or the more advanced the stage of decline, the fewer options to
remedy the situation will exist, and the more dramatic they will be
to be to address the issues at hand.
business leaders in denial are not facing enough pain at that moment
in time to implement meaningful remedies. The sad part, is when
they decide they are ready to take action, it could be too late, too
costly or even impossible to salvage their business.
In Canada, just over 1million businesses are privately owned with
under 99 employees. These businesses represent over 95% of the
market. They consist of what we call the SMEs (Small to Medium
Sized Enterprises). These businesses are hungry for capital and for
engaged investors. They are a volume market for many traditional
investors. In reality, only about 2-3% of the remaining Canadian
businesses are public or large private companies with over 100
In today’s environment, sophisticated investors know how to source
and pick winners, and they know how to manage deal flow. They
live and breathe EBITDA growth, Purchase Price Multiples, IRRs,
ROI and Leverage. They make money on multiples and deal flow
and don’t get stuck in the weeds. Imagine now, that an investment
has stalled or is underperforming. Suddenly, it requires close attention. Perhaps the business that possesses unique technologies or has
been steadily growing and was considered a star, has precipitously
“hit a wall”. Now management is telling you that its underperformance is “just a bump”, “one transaction away” or due to “market
shifts”. Or perhaps the niche business you’ve invested in is not
yielding the multiples, but you are faced with explanations that
make you feel as though your concerns are unreasonable or overblown.
Under such circumstances, if your gut tells you that something “is
not right”, it might be time to consider bringing in a turnaround
professional who can review the operational, financial and managerial issues of your investment. As niche operational professionals
in the stagnating, troubled, or declining space of the corporate
world, they will be able to assist in providing insights into a business that are unique, prior to you having the need to call an insolvency professional into a file.
A “Looksee” or review under certain business circumstances can
provide investors with insights, options and viable solutions.
Consequently, an investor or dealmaker who is not an operator can
make strategic decisions quickly and with minimal pressure. Given
the tendency of human nature to protect personal ego, the power of
denial, the gravitational pull of vested interests, careerism and the
desire to preserve personal life styles, turnaround expertise is
another option for active investors to consider adding to their toolbox.
Milton A. Parissis
Parissis Partners Inc.
Corporate Turnaround Management Practice
In general, if a company has experienced losses for 2-3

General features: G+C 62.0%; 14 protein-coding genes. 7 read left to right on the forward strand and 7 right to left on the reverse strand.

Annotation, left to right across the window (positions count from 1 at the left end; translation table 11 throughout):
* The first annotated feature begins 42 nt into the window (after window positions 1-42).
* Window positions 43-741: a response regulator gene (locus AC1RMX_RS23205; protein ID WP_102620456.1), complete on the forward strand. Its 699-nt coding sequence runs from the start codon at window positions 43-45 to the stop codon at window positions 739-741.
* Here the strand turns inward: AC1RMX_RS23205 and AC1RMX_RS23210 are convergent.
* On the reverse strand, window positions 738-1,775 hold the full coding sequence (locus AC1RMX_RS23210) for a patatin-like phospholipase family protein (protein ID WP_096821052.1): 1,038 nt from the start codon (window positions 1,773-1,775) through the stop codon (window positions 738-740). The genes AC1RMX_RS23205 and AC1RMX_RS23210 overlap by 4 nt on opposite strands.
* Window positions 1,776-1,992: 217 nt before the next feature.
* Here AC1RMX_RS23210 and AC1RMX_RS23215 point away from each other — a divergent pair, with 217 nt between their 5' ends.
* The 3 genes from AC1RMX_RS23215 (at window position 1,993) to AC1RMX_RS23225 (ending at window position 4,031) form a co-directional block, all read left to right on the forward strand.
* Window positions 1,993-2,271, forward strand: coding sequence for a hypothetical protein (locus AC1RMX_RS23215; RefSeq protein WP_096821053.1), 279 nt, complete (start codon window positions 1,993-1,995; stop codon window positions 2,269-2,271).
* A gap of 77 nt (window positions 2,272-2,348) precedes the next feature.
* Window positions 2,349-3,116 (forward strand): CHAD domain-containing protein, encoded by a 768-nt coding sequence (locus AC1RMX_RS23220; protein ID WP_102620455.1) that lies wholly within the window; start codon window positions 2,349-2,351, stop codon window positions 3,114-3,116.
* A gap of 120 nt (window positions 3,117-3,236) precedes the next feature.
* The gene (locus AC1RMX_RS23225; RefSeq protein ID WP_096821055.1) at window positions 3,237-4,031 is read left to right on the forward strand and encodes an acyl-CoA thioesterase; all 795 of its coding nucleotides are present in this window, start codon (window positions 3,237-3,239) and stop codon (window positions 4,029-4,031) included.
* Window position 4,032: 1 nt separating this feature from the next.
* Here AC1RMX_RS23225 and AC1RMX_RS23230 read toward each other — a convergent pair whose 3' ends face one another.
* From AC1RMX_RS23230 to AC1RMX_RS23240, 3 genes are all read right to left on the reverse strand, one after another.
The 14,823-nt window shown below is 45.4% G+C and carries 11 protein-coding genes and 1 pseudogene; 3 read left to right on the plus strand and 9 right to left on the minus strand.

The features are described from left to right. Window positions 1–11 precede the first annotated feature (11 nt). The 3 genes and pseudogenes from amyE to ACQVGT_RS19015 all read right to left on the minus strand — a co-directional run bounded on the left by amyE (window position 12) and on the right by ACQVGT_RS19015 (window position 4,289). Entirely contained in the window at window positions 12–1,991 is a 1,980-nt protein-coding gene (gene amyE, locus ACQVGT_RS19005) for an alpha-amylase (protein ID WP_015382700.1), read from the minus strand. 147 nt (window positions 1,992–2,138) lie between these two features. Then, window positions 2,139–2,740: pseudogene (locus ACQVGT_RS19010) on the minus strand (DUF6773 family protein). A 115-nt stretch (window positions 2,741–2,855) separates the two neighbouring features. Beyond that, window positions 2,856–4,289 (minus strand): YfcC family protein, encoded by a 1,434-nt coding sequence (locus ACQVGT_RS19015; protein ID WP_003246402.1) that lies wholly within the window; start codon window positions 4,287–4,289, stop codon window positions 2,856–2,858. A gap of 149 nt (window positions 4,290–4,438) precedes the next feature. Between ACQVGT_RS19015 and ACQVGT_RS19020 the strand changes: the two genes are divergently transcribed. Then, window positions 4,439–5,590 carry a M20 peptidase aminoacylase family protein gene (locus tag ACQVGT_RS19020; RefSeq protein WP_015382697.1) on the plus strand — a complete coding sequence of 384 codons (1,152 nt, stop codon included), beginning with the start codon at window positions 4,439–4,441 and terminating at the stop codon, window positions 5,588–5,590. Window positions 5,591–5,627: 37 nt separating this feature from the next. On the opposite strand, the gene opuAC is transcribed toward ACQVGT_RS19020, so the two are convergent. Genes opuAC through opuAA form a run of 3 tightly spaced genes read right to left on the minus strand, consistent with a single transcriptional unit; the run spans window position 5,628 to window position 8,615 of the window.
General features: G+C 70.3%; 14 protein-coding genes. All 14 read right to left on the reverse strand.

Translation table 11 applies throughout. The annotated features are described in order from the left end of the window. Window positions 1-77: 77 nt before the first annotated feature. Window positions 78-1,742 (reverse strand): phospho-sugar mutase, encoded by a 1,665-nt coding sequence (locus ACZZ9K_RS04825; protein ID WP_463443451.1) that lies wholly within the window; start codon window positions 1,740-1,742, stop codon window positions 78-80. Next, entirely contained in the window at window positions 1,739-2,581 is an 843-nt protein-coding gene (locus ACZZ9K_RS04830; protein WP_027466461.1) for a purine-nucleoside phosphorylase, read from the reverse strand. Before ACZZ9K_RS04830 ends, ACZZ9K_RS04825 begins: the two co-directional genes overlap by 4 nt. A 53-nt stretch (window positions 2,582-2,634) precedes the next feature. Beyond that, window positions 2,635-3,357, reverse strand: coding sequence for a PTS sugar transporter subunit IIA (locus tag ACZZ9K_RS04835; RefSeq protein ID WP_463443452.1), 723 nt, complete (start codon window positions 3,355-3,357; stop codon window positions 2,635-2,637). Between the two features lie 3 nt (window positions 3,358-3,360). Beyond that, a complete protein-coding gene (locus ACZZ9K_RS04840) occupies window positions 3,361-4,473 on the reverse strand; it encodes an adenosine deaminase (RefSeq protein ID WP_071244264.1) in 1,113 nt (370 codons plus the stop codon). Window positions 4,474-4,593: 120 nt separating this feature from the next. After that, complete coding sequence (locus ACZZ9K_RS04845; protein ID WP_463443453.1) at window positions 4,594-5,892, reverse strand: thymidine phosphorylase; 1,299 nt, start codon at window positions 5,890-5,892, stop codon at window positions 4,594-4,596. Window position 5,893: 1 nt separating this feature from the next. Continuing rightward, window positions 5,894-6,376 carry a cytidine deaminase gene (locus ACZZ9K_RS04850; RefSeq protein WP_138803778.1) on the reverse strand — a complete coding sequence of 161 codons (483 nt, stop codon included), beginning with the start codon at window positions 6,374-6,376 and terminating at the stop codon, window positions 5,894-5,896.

years, has a shrinking order book or is facing significant staff
turnover, it is probably in need of a turnaround. Suffice it to say,
that every business is unique (even within the same industry), and
requires individual assessment. However, depending on the level
of decline, there are specific “red flags” to be noted.
In a turnaround situation where a company has been stagnating or declining over a period of time, it is a mistake to
assume that ownership, management or the board of directors can
fix the business. Why? Because if they could fix the business, they
would have done so already…and, they would have done so
quickly. Sadly, given human nature, pride, ego or denial often
prevails. Moreover, while it is sometimes thought that “those who
grew a business can also stop its decline”, the opposite is actually
true. Management usually finds it difficult to make hard, objective
decisions quickly, and they are not trained to “manage” troubled
businesses back into profitability. This is because the critical and
urgent nature of leadership and decision making is completely
different in declining business circumstances.
Operational turnaround professionals are not consultants in
the traditional form. They do not go into a business, analyze
the situation and write a report. Rather, they take a C-level operational position within a business and work shoulder-to-shoulder
with owners, their board of directors and employees. They lead
from within. They work on location, and are there daily within the
business until all goals are met. More importantly, they become the
key contacts with creditors, investors, shareholders and the board.
They become full C-level representatives of the business. A typical
engagement can be anywhere from 1-3 years in tenure. Their
unique expertise is in understanding declining businesses, and on
how to pivot them. They work within fixed timelines to provide
“options”. Turnaround professionals are the ICU of the corporate
world. They don’t control the “state of their patient”, but their goal
is to achieve optimal or “best case” outcomes given the unique
challenges they face.
Why do operational turnaround professionals have to work for such
prolonged time within a business? Well, let’s be frank: Have you
ever heard of anyone trying to fix a business via Skype? By parachuting a consultant into a business once a week to make “
recommendations” without being accountable for the outcomes? Or
succeed by generating a report and handing it over to the same
management team who tanked the business and expecting them to
effectively implement transformation? Is this viable, even after
their employees have lost respect of their leadership? Really?
Would such actions possibly address the “root issues” impacting a
business?... and if they did, could it happen in a timely fashion
before the business took a “deep dive?” Probably not.
The irony of the turnaround space is that the greatest impediment
to a successful turnaround is human “denial”. Unfortunately,